As her family steels themselves for the upcoming first anniversary of a horror road crash which took the lives of three of their own, Shelley Porteous has become increasingly frustrated by the silence she has faced from Government.
She has spent hours of her time investigating and advocating for the urgent introduction of random roadside drug testing in New Zealand but her attempts to seek answers and support from Associate Transport Minister Julie Anne Genter and Justice Minister Andrew Little have seemingly fallen on deaf ears.
”It’s just really, really frustrating but you’ve got to keep fighting.”
In June 27, 2018, three of Shelley’s family – Ian and Rosalie Porteous and Ora Keene – died on State Highway 3 near Waverley, along with Brenda Williams, Jeremy Thompson, Shady Thompson and Nivek Madams, in what is the worst road crash on record in Taranaki.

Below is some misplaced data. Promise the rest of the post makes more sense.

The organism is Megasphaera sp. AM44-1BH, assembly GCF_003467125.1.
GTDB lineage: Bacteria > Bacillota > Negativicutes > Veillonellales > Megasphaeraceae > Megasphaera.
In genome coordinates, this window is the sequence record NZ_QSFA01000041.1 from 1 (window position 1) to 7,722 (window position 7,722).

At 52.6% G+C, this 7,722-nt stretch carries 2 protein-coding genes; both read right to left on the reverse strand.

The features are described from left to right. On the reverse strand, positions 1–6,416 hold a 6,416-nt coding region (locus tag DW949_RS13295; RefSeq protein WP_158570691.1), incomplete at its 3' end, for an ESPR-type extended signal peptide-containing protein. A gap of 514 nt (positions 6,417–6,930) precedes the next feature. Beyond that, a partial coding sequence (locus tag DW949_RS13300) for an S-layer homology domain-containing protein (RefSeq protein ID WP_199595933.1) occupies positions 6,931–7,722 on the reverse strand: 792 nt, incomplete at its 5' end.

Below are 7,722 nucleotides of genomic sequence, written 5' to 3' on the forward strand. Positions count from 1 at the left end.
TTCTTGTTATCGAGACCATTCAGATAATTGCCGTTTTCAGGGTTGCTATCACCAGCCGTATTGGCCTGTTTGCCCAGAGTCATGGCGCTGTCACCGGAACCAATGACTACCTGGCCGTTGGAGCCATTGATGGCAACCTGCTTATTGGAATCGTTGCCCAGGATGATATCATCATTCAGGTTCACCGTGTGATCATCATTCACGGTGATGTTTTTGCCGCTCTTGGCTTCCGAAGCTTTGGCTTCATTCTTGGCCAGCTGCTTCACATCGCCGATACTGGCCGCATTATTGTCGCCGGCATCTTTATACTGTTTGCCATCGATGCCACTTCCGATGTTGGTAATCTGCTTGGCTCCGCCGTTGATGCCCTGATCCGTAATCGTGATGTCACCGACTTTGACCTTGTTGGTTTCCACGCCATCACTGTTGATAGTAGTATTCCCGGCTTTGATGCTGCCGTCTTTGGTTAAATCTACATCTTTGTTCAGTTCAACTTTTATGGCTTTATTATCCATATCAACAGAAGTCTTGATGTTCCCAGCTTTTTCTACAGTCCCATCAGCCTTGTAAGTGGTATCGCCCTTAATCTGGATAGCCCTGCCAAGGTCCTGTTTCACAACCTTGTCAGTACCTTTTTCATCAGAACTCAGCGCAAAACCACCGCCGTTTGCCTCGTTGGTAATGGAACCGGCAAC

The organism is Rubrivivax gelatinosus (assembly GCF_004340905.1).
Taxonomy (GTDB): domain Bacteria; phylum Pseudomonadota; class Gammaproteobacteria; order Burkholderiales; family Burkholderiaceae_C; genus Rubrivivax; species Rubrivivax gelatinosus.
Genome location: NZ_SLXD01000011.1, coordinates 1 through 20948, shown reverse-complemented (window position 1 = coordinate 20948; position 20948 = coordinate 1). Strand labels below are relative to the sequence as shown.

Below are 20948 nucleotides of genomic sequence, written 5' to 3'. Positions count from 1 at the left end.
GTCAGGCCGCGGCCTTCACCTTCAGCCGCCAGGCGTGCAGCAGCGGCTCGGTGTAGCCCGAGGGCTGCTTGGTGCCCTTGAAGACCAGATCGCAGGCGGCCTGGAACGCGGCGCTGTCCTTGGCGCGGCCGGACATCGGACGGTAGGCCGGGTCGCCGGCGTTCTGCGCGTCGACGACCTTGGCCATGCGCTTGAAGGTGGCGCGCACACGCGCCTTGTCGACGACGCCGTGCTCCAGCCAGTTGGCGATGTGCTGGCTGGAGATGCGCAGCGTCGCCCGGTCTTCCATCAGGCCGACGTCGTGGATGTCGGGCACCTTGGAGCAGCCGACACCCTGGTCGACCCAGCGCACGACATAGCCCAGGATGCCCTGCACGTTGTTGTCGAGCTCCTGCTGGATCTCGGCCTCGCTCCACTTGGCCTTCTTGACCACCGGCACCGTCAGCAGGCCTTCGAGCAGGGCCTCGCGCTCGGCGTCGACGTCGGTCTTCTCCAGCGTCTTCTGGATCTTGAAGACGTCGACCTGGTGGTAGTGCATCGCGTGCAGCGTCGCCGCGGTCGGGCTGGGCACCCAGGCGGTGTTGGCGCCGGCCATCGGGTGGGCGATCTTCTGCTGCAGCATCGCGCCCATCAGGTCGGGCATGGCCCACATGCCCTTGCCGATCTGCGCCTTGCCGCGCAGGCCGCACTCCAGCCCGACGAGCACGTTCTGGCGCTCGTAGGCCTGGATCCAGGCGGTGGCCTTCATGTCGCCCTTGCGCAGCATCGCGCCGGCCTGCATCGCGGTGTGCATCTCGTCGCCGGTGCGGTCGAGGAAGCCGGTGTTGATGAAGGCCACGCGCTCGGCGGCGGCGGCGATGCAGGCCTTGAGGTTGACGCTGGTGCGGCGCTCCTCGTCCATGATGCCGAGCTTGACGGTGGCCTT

The use of synthetic drugs by Thompson, who was one of the drivers, was highlighted as a factor in the deaths during the May 10 coronial inquest, where it was established the 28-year-old’s car had crossed the centreline and crashed head-on into the vehicle driven by Rosalie.
So why is the Government doing so little?
She and husband Len met with Little on May 17, who told them he would speak to his colleagues to see what could be done to speed up the process to introduce roadside drug testing and get back to them with a reply.
The couple have not heard back from Little or had any response to emails sent to Genter, which sought her views on the issue and why it was not being considered with any urgency.
The Government says it wants to reduce the road toll, but seems to have a blind spot on drug driving.